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The Peabody Awards on Tuesday unveiled the expansion of its award categories to include storytelling achievements in interactive, immersive and new media categories.
Gaming, virtual and augmented reality, social video, interactive journalism, interactive documentary and transmedia storytelling are among the formats to be recognized.
“The foundation of the Peabody Awards is honoring stories that matter. Significant and incredibly creative storytelling is happening beyond legacy media before our eyes. New storytelling techniques and advancements in technology are surpassing the confines of traditional media,” said Jeffrey Jones, executive director of Peabody, in a statement.
“Creators are pioneering new methods to tell powerful stories and reach new audiences, and the achievements are extraordinary,” he continued. “With the introduction of interactive media as its own distinctive category, we’re thrilled to be recognizing groundbreaking and important narratives in these digital spaces.”
In order to identify exemplary projects of this kind, a group of 10 jurors — known as the Peabody Interactive Board — have been appointed, among them game industry veteran Amy Hennig, who created the action-adventure series Uncharted and is now president of the new media division at Skydance Media.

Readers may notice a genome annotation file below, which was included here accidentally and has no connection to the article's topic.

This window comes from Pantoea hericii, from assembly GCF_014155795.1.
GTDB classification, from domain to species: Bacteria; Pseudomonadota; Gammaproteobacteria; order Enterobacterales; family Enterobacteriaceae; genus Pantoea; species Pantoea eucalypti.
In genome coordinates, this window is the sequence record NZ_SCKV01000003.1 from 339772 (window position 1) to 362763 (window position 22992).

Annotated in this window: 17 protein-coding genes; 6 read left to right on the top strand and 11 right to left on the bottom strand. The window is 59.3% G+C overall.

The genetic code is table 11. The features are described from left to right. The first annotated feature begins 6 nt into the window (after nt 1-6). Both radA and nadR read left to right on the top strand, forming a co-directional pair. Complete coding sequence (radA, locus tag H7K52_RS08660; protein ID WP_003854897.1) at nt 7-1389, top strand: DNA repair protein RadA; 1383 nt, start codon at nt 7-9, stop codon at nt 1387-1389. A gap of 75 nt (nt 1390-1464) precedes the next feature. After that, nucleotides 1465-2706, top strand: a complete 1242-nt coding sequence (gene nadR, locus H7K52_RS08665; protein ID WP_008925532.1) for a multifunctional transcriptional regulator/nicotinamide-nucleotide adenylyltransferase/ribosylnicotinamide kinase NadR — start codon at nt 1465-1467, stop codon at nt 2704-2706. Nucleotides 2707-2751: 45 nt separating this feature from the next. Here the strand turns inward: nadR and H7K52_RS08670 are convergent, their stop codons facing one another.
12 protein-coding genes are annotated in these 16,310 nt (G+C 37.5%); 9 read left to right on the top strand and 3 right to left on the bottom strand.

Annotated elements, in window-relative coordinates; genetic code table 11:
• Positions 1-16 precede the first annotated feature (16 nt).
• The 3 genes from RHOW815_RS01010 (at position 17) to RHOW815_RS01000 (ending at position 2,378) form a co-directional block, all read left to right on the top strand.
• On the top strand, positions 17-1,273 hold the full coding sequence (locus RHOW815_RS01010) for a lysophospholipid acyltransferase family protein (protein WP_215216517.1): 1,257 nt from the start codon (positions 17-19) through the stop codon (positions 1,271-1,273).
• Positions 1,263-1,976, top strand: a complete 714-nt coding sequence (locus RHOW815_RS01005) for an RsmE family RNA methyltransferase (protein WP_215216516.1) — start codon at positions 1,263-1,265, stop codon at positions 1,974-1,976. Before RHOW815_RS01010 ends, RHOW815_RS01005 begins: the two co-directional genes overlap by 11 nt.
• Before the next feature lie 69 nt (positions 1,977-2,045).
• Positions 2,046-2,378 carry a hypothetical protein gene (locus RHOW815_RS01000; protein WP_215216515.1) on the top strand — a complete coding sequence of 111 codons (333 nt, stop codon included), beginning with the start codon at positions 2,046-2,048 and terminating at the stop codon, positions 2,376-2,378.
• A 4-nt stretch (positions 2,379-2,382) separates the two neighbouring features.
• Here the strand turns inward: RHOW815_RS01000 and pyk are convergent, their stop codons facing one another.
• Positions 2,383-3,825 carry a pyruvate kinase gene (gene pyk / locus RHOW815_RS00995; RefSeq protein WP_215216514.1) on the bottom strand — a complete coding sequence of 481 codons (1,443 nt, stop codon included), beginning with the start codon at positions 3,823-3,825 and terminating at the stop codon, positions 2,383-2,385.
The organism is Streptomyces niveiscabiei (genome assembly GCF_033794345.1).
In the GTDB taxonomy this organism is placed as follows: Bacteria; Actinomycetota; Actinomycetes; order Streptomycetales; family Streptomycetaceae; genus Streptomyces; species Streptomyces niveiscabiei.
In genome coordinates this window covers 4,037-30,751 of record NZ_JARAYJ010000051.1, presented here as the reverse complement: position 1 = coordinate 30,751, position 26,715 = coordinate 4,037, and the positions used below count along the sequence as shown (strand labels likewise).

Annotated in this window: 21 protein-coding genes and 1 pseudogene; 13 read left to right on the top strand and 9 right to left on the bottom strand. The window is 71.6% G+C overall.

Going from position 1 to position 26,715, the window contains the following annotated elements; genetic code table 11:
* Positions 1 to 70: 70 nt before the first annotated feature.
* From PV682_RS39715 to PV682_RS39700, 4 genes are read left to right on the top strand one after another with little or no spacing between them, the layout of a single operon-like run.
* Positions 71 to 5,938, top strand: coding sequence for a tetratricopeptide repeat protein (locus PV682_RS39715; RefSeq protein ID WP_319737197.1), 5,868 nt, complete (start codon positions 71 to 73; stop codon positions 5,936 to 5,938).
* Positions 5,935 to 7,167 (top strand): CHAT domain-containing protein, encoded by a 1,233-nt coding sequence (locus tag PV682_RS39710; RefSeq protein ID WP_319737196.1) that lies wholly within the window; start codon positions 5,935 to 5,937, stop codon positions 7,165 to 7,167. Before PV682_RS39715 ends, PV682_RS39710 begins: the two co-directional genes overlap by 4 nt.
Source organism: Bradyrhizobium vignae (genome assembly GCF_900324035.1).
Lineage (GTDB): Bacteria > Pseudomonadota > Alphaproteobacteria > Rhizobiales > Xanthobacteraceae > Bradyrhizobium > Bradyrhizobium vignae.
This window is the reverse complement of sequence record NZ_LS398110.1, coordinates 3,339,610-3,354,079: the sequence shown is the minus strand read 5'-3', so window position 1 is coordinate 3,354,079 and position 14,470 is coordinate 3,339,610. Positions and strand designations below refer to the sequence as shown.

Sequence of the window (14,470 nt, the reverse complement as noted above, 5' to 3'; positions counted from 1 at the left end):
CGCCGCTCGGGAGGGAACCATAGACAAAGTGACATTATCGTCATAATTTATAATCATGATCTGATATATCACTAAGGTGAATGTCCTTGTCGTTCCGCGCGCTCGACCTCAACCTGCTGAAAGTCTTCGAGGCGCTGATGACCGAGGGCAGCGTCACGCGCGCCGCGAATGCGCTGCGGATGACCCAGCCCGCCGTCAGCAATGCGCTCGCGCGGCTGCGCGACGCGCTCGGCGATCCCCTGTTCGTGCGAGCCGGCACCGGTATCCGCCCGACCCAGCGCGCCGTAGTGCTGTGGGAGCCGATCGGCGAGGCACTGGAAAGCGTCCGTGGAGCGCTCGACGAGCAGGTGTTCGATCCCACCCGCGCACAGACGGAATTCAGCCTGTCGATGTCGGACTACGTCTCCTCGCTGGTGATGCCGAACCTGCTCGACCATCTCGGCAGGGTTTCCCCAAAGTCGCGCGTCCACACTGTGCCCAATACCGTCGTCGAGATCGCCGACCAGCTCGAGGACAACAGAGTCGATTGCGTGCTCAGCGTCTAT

Film producer Diana Williams, who runs Kinetic Energy Entertainment and is a former LucasFilm exec, will serve as chairwoman of the board. Members include Lars Bastholm, chief creative officer at Story House Egmont; writer and producer Jay Bushman; Aymar Jean Christian, scholar and co-founder of research project Open Television; Katerina Cizek, artistic director and co-founder of Co-Creation Studio at MIT Open Documentary Lab; Al Shaw, editor of news applications at ProPublica; Kamal Sinclair, executive director of the Guild of Future Architects; Sara Thacher, creative director and senior R&D Imagineer at Walt Disney Engineering; and Lance Weiler, co-founder and director, Columbia University School of the Arts Digital Storytelling Lab.
“We believe that impactful stories can come from anywhere, in new and evolving forms that push the limits of our understanding of how to tell stories,” said Williams. “This expansion of the Peabody Awards recognizes the variety of storytelling media, and the storytellers who strive to move technology and their audiences into new spaces. Our newly minted board is well-equipped and honored to have first-looks at many of these contributors’ daring ventures.”
Award winners will be announced later this year in a separate event from the traditional ceremony, along with details on the submission calendar and eligibility requirements.
The Peabody Awards were founded in 1940 at the Grady College of Journalism and Mass Communication at the University of Georgia, and honor projects across entertainment, documentary, news, podcast and radio, arts, children’s and youth, public service and multimedia programming.
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